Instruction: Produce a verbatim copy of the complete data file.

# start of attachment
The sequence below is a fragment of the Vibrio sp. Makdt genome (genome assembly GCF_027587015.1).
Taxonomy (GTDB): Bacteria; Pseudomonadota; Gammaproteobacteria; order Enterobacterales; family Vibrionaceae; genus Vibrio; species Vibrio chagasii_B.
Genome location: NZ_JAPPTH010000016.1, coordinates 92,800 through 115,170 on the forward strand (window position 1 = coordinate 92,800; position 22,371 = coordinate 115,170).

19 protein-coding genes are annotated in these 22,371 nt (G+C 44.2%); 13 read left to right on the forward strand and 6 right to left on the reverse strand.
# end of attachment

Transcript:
The sequence below is a fragment of the Vibrio sp. Makdt genome (genome assembly GCF_027587015.1).
Taxonomy (GTDB): Bacteria; Pseudomonadota; Gammaproteobacteria; order Enterobacterales; family Vibrionaceae; genus Vibrio; species Vibrio chagasii_B.
Genome location: NZ_JAPPTH010000016.1, coordinates 92,800 through 115,170 on the forward strand (window position 1 = coordinate 92,800; position 22,371 = coordinate 115,170).

19 protein-coding genes are annotated in these 22,371 nt (G+C 44.2%); 13 read left to right on the forward strand and 6 right to left on the reverse strand.